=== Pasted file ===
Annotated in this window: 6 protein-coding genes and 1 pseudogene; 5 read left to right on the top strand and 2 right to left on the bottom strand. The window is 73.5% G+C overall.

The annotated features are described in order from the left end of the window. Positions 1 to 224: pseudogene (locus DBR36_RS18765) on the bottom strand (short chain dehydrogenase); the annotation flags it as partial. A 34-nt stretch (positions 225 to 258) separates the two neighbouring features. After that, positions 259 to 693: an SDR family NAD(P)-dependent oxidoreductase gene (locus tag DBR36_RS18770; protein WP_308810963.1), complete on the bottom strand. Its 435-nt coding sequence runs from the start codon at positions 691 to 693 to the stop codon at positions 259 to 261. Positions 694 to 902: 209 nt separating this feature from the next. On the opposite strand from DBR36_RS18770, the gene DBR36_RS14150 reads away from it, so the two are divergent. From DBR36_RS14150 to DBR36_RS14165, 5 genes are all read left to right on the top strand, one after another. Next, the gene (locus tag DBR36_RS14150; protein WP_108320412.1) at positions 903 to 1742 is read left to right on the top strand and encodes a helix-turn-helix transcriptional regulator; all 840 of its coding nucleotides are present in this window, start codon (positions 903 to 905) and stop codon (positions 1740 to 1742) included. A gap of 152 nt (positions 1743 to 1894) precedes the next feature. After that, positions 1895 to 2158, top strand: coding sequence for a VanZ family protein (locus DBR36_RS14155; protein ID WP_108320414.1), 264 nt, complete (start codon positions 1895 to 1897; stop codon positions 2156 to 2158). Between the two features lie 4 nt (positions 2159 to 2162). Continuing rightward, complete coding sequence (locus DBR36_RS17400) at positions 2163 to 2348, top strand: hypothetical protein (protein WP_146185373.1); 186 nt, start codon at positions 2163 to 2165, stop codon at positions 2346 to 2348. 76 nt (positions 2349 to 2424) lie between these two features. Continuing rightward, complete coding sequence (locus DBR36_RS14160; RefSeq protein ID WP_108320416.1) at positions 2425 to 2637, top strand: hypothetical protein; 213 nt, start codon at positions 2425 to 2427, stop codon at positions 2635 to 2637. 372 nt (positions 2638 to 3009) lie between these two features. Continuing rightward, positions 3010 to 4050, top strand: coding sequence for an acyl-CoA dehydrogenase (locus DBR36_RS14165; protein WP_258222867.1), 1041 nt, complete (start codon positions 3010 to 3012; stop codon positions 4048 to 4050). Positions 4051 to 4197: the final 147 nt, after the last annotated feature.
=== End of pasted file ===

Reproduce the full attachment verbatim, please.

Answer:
Annotated in this window: 6 protein-coding genes and 1 pseudogene; 5 read left to right on the top strand and 2 right to left on the bottom strand. The window is 73.5% G+C overall.

The annotated features are described in order from the left end of the window. Positions 1 to 224: pseudogene (locus DBR36_RS18765) on the bottom strand (short chain dehydrogenase); the annotation flags it as partial. A 34-nt stretch (positions 225 to 258) separates the two neighbouring features. After that, positions 259 to 693: an SDR family NAD(P)-dependent oxidoreductase gene (locus tag DBR36_RS18770; protein WP_308810963.1), complete on the bottom strand. Its 435-nt coding sequence runs from the start codon at positions 691 to 693 to the stop codon at positions 259 to 261. Positions 694 to 902: 209 nt separating this feature from the next. On the opposite strand from DBR36_RS18770, the gene DBR36_RS14150 reads away from it, so the two are divergent. From DBR36_RS14150 to DBR36_RS14165, 5 genes are all read left to right on the top strand, one after another. Next, the gene (locus tag DBR36_RS14150; protein WP_108320412.1) at positions 903 to 1742 is read left to right on the top strand and encodes a helix-turn-helix transcriptional regulator; all 840 of its coding nucleotides are present in this window, start codon (positions 903 to 905) and stop codon (positions 1740 to 1742) included. A gap of 152 nt (positions 1743 to 1894) precedes the next feature. After that, positions 1895 to 2158, top strand: coding sequence for a VanZ family protein (locus DBR36_RS14155; protein ID WP_108320414.1), 264 nt, complete (start codon positions 1895 to 1897; stop codon positions 2156 to 2158). Between the two features lie 4 nt (positions 2159 to 2162). Continuing rightward, complete coding sequence (locus DBR36_RS17400) at positions 2163 to 2348, top strand: hypothetical protein (protein WP_146185373.1); 186 nt, start codon at positions 2163 to 2165, stop codon at positions 2346 to 2348. 76 nt (positions 2349 to 2424) lie between these two features. Continuing rightward, complete coding sequence (locus DBR36_RS14160; RefSeq protein ID WP_108320416.1) at positions 2425 to 2637, top strand: hypothetical protein; 213 nt, start codon at positions 2425 to 2427, stop codon at positions 2635 to 2637. 372 nt (positions 2638 to 3009) lie between these two features. Continuing rightward, positions 3010 to 4050, top strand: coding sequence for an acyl-CoA dehydrogenase (locus DBR36_RS14165; protein WP_258222867.1), 1041 nt, complete (start codon positions 3010 to 3012; stop codon positions 4048 to 4050). Positions 4051 to 4197: the final 147 nt, after the last annotated feature.